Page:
- This article is about the county of Essex in England. For other places named Essex, see Essex (disambiguation).
|Status: ||Ceremonial & (smaller) Administrative County |
|Region: ||East of England |
- Admin. council
- Admin. area
|Ranked 11th |
|Admin HQ: ||Chelmsford |
|ISO 3166-2: ||GB-ESS |
|ONS code: ||22 |
|NUTS 3: ||UKH33 |
- Total (2002 est.)
- Admin. council
- Admin. pop.
|Ranked 6th |
442 / kmē
|Ethnicity: ||96.8% White |
Essex County Council
|Executive: ||Conservative |
|Members of Parliament |
|David Amess, John Baron, Simon Burns, Mark Francois, Alan Haselhurst, Ivan Henderson, Alan Hurst, Bernard Jenkin, Eleanor Laing, Andrew Mackinlay, Eric Pickles, Bill Rammell, Bob Russell, Angela Smith, Bob Spink, Teddy Taylor, John Whittingdale |
- Epping Forest
- Castle Point
- Thurrock (Unitary)
- Southend-on-Sea (Unitary)
Essex is a county located northeast of London, part of the East of England region. As well as Greater London it borders on Hertfordshire, Cambridgeshire and Suffolk, and has a defined boundary with Kent in the centre of the River Thames.
The name of the county is derived from the ancient Anglo-Saxon kingdom of Essex.
In 1998 the districts of Southend-on-Sea (pop. 160,300) and Thurrock (pop. 143,000) separated from the county of Essex becoming unitary authority areas.
Population and settlement
Because of its proximity to London and the economic magnetism which that city exerts, many of Essex's settlements function as dormitory towns or villages where London workers raise their families.
The pattern of settlement in the county is diverse. The London Green Belt has effectively prevented of the sprawl of the metropolis into the County, although it contains the new towns of Basildon and Harlow, originally developed to resettle Londoners following the destruction of London housing in World War II but since much expanded. Part of the south east of the county, already containg the major population centres of Southend and Thurrock, is within the Thames Gateway and designated for further development. To the north of the Green Belt, with the exception of major towns such as Chelmsford, the county is rural, with many small towns, villages and hamlets largely built in the traditional materials of timber and brick, with clay tile or thatched roofs. Colchester in the north east of the county is Britain's oldest recorded town, dating back to Roman times has a rich history.
The reputation of the County has been maligned in recent years by rather unfortunate associations. White stilettos and a garish fashion sense have come to represent the vulgar "Essex Girl", while the Ford Escort has come to represent the carnal Essex Man. The Essex stereotype was coined in the 1980s as the County homed the many upwardly-mobile children of the Thatcher generation, parodied by the Harry Enfield character "Loadsa Money", while TV show Birds of a Feather also made a prime example of this. These stereotypes do not reflect the history or the "Little England" atmosphere of much of the county.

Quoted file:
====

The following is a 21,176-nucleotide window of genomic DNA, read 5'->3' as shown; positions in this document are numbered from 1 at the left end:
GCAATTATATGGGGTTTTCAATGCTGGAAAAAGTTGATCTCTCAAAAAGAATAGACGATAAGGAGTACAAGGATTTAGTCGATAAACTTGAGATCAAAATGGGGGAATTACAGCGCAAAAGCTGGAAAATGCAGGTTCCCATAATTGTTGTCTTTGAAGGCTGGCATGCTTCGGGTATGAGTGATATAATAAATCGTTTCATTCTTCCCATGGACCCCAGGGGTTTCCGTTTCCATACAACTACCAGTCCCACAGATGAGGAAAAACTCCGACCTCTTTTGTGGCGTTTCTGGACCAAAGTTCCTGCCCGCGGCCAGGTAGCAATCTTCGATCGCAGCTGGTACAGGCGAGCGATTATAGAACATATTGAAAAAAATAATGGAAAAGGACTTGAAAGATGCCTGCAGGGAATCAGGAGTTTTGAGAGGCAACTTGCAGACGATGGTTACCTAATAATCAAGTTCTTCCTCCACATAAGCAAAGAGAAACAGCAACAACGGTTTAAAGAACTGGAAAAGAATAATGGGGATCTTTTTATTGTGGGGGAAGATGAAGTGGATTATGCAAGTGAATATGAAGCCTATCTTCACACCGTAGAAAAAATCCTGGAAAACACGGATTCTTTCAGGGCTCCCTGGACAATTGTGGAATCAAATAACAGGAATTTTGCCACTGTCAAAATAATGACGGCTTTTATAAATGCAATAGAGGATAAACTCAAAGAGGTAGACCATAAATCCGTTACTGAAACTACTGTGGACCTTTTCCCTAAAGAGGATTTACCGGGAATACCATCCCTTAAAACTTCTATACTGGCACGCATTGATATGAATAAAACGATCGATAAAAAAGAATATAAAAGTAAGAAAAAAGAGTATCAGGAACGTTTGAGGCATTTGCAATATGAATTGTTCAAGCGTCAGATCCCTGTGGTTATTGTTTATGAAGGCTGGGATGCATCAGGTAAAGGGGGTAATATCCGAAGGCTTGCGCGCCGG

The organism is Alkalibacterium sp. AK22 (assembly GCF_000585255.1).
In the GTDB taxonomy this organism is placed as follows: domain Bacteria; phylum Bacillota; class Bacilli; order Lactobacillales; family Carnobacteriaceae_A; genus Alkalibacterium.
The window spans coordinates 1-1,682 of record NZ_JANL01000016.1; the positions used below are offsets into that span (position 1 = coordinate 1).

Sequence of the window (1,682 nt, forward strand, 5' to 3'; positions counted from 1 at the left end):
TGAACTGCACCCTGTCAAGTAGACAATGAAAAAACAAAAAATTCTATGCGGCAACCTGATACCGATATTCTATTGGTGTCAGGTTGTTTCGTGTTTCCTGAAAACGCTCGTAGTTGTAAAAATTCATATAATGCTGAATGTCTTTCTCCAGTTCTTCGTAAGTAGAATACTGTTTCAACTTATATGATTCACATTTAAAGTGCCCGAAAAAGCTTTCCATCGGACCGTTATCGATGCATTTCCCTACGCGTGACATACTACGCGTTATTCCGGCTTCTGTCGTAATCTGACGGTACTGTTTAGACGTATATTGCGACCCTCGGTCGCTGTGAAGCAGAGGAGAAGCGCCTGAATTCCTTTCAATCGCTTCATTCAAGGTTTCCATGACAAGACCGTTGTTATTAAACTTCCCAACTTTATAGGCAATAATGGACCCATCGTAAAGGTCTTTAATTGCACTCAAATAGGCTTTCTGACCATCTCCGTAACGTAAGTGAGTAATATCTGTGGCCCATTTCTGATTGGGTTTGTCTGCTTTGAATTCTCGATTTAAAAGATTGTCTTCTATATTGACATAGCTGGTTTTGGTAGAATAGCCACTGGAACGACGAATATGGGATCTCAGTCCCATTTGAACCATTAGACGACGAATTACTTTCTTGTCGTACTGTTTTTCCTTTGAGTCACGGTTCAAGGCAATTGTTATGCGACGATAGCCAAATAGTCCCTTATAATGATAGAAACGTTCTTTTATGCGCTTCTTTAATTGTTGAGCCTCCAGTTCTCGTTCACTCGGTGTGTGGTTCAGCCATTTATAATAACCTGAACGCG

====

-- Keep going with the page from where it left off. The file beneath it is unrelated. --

Transport, commerce and industry
The Lakeside Shopping Centre at Thurrock was one of England's first out-of-town shopping centres; it remains popular despite congestion on the nearby M25 motorway and direct competition from Bluewater Shopping Centre.
Essex also contains Stansted Airport and several smaller aerodromes that have evolved from bomber or fighter bases constructed during World War II.
The port of Tilbury is one of Britain's three major ports, while the port of Harwich links the county to the Hook of Holland. Despite the road crossing to Dartford in Kent across the River Thames, a pedestrian ferry to Gravesend still operates from Tilbury during limited hours.
Industry is largely limited to the south of the county, with the majority of the land elsewhere being given over to agriculture. Harlow is a centre for electronics, science and pharmaceutical companies, while Basildon is home to the Ford Motor Company and many related businesses. Chelmsford has been an important location for electronics companies since the industry was born, and is also the location for a number of insurance and financial services organisations, and is the home of the soft drinks producer Britvic. Other businesses in the county are dominated by light engineering and the service sector.
Towns and villages
- Basildon, Billericay, Braintree, Bradfield, Bradfield Heath, Brentwood, Burnham-on-Crouch
- Canvey Island, Chelmsford (the county town), Chigwell, Clacton, Colchester (the home of the University of Essex)
- Grays, Great Baddow, Great Dunmow
- Halstead, Harlow, Harwich, Hockley
- Layer de la Haye
- Rayleigh, Rochford
- Saffron Walden, Shelley, Shenfield, Shoeburyness, Southend-on-Sea, Southminster
- Wickford, Witham, Wivenhoe
Places in traditional Essex, now within Greater London
Until 1965 the county also included the present-day London boroughs of Havering, Barking and Dagenham, Redbridge, Waltham Forest and Newham (except for the small enclave of North Woolwich, formerly in the Metropolitan Borough of Woolwich of the County of London). The following towns were incorporated into Greater London from Essex in 1965:
Places of Interest